With the onset of spring we have entered into the active periods of many animals within the California deserts and central valley. The spring is usually the best time of year to conduct surveys for sensitive wildlife and plant species and ECORP is gearing up for another busy field season. As we enter this field season ECORP would like to notify you that we have added some exciting permits to our already extensive list of wildlife survey capabilities. ECORP now holds a U.S. Fish and Wildlife 10 (a)(1)(A) Recovery Permit and a Memorandum of Understanding (MOU) with the California Department of Fish and Wildlife to conduct presence/absence trapping for the Federally and State-listed Endangered giant kangaroo rat (Dipodomys ingens). In addition to giant kangaroo rat, ECORP has also received permits to conduct trapping for salt-marsh harvest mouse (Reithrodontomys raviventris), Nelson’s (San Joaquin) antelope squirrel (Ammospermophilus nelsoni), Tehachapi pocket mouse (Perognathus alticolus inexpectatus), and short-nosed kangaroo rat (Dipodomys nitratoides brevinasus).
Now is the time to assess your project for giant kangaroo rats if construction is scheduled this fall-winter. Giant kangaroo rats are active all year long, but optimum activity periods occur from April 1 to October 31. In order to avoid project delays and additional costs it is recommended that presence/absence trapping be completed within this activity period because trapping outside of this time periods will require additional trapping efforts (increases in the number of traps needed and the length of the survey period).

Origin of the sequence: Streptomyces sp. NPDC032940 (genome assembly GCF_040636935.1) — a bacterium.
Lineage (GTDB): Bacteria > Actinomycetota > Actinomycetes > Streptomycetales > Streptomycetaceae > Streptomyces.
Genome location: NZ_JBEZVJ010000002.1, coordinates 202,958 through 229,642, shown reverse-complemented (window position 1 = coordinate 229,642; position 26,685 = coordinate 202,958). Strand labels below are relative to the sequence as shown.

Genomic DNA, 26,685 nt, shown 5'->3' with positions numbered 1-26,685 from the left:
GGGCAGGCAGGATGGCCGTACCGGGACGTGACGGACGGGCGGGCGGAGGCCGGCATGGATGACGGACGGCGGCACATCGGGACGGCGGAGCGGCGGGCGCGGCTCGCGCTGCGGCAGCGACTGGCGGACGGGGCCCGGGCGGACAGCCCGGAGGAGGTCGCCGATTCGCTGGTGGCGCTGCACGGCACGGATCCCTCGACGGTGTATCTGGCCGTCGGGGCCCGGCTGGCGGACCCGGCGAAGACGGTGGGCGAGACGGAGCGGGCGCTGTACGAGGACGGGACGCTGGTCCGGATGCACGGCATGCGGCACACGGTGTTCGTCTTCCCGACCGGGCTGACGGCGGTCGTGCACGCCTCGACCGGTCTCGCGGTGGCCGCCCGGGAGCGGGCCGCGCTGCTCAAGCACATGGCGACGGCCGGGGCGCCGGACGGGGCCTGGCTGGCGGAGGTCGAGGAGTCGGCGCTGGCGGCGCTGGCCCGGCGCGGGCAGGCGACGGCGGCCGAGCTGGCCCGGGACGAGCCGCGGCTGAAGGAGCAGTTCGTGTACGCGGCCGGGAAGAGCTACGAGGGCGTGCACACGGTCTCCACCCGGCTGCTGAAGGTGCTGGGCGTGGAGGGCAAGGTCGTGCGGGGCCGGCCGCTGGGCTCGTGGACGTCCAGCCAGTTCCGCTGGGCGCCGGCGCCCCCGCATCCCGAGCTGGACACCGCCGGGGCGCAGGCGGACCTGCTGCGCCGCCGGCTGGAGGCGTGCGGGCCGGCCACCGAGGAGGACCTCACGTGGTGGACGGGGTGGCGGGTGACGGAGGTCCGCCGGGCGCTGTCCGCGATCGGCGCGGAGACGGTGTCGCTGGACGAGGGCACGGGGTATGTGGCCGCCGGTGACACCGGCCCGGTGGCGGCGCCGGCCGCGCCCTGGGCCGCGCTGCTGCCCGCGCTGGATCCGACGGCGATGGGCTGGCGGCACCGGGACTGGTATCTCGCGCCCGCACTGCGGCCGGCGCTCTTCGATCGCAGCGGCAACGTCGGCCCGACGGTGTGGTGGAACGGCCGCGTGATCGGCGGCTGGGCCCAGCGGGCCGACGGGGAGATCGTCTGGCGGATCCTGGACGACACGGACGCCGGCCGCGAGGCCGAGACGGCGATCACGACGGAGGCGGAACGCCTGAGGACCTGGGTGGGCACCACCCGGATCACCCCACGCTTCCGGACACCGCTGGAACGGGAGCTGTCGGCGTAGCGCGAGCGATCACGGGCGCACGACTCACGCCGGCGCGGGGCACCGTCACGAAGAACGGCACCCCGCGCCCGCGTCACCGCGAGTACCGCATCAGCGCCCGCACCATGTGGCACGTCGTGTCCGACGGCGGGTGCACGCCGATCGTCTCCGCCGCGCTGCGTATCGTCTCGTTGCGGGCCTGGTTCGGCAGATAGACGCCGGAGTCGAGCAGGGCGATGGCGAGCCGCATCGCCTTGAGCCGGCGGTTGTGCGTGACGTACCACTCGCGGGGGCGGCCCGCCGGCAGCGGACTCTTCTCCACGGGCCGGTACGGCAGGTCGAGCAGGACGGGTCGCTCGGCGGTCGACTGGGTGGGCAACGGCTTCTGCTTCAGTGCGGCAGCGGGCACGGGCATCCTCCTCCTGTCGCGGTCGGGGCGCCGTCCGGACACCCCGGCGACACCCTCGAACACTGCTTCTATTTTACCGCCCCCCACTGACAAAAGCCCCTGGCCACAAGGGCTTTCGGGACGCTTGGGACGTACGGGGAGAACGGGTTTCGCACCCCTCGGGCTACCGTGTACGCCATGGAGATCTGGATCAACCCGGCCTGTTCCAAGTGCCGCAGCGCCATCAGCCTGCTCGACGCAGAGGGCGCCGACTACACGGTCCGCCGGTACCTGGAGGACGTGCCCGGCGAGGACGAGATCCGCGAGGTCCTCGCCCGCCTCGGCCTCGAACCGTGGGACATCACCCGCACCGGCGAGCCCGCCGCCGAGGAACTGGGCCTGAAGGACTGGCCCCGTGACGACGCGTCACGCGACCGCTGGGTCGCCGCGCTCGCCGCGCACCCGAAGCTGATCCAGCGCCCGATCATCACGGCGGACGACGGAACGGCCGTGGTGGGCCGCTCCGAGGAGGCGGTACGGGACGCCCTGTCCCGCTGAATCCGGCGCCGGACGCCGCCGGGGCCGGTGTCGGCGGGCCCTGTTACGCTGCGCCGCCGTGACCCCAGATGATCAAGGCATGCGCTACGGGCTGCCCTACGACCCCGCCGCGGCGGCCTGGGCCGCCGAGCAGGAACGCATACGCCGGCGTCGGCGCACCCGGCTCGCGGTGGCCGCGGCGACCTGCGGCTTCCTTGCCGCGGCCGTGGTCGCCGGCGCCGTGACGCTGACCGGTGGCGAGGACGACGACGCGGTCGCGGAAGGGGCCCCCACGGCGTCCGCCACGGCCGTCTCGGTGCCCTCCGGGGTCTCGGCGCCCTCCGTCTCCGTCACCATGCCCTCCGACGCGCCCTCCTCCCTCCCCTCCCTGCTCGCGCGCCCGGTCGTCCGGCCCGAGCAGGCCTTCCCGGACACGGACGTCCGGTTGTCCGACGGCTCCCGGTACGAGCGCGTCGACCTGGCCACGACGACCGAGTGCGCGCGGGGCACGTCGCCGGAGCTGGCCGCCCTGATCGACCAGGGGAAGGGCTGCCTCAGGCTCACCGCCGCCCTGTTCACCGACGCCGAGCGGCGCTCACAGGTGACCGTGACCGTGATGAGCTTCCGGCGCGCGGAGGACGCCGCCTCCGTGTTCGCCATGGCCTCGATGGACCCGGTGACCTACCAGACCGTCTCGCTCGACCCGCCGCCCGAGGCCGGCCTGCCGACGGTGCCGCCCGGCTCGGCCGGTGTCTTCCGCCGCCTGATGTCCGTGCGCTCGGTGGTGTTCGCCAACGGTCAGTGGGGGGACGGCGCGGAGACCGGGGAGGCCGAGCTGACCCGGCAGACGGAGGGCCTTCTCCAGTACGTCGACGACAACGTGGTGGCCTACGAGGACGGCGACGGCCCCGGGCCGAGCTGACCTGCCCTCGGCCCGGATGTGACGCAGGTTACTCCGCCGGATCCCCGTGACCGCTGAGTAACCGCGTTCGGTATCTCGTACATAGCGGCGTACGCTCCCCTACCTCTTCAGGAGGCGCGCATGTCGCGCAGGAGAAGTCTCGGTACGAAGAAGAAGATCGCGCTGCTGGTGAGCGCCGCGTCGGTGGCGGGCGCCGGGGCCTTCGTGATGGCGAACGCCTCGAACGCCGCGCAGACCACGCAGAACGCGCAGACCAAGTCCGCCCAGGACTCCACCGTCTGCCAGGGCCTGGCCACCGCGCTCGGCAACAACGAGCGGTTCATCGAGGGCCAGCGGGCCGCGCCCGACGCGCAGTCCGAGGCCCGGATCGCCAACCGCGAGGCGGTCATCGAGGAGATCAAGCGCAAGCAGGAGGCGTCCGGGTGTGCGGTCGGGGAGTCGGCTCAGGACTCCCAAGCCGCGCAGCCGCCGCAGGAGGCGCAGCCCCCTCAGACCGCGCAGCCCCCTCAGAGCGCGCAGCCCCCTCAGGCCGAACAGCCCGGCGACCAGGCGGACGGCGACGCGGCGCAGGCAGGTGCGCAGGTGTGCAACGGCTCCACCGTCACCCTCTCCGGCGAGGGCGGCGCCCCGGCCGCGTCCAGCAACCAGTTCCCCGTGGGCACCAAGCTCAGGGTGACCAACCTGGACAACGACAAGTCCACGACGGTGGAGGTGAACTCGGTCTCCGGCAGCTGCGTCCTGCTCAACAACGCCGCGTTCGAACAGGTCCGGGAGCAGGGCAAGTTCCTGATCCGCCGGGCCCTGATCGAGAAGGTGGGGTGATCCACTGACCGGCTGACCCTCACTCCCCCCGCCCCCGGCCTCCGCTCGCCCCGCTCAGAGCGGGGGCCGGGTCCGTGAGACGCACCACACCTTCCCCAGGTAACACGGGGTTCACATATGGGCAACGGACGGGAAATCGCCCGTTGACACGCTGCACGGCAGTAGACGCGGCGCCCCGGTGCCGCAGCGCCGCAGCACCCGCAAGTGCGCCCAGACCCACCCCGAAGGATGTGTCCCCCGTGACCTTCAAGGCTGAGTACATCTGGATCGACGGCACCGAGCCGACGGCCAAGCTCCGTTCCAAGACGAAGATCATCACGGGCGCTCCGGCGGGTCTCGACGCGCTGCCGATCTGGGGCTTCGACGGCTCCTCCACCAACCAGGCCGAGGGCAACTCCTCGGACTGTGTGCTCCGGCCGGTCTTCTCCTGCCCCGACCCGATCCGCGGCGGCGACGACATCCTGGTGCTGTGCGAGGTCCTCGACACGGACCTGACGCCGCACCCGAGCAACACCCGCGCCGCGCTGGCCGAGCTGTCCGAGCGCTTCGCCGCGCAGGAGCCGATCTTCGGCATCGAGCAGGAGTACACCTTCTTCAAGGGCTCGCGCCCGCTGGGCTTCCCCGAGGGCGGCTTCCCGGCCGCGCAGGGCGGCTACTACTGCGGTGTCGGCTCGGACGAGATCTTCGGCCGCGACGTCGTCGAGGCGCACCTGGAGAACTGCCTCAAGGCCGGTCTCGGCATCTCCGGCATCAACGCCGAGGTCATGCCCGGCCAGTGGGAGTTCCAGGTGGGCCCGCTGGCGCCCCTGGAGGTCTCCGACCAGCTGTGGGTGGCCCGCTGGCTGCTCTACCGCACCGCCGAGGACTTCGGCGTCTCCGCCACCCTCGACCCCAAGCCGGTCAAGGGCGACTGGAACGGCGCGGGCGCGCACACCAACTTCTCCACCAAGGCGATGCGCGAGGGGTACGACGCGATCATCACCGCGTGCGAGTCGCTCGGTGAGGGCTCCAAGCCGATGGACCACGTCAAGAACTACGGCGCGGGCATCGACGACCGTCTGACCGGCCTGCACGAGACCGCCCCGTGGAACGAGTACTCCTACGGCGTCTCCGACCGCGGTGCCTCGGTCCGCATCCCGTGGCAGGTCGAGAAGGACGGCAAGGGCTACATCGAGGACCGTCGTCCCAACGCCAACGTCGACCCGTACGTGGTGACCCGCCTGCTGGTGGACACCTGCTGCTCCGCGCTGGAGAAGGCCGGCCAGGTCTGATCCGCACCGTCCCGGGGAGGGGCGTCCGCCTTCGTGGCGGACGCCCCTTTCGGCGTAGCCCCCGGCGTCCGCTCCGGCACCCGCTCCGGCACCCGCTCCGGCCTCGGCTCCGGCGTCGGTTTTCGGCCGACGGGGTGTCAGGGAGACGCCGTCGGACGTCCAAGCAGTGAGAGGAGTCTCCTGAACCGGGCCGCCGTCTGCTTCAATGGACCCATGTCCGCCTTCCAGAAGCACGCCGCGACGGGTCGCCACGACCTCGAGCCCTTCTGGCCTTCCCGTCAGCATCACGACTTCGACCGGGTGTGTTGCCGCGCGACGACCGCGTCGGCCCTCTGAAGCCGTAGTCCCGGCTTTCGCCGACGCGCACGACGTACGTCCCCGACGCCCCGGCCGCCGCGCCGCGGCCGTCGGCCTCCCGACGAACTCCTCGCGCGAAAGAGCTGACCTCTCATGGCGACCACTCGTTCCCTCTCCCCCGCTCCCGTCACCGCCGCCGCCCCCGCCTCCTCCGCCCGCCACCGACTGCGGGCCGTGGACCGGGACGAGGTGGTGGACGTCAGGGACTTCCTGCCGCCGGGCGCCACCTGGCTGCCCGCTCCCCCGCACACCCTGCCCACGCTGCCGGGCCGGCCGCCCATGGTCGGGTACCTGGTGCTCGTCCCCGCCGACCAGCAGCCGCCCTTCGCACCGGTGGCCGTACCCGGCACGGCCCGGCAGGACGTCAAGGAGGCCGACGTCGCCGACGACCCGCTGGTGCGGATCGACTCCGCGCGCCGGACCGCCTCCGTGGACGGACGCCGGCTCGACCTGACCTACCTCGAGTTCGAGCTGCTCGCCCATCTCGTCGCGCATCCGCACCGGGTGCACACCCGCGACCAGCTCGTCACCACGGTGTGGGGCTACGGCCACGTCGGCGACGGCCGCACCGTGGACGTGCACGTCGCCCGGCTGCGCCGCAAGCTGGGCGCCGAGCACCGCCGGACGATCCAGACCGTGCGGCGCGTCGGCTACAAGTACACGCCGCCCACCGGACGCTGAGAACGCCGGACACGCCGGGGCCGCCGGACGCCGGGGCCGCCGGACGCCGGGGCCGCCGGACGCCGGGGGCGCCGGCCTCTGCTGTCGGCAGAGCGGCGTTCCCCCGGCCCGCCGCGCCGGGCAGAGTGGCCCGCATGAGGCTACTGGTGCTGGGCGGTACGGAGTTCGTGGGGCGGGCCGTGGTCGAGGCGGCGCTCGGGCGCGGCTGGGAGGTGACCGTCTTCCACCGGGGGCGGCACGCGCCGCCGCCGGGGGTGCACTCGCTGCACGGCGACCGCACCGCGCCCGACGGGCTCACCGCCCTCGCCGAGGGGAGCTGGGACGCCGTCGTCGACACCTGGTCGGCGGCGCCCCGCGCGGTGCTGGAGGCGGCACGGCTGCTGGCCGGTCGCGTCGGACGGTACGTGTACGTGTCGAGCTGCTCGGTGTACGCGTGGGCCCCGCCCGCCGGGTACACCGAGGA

Giant kangaroo rats are the largest of the kangaroo rat family and primarily occur in dry sandy grasslands of the Central valley of California. There current range includes the Ciervo-Panoche Region in western Fresno and eastern San Benito Counties; Kettleman Hills in southwestern Kings County; San Juan Creek Valley in eastern San Luis Obispo County; the Lokern area, Elk Hills, Buena Vista and McKittrick Valleys, Taft, and Maricopa in western Kern County; the Carrizo Plain in eastern San Luis Obispo County; and the Cuyama Valley along the eastern Santa Barbara-San Luis Obispo County line. Please contact Phillip Wasz at (714)-648-0630 or email him at firstname.lastname@example.org with any questions you may have about project requirements for these species.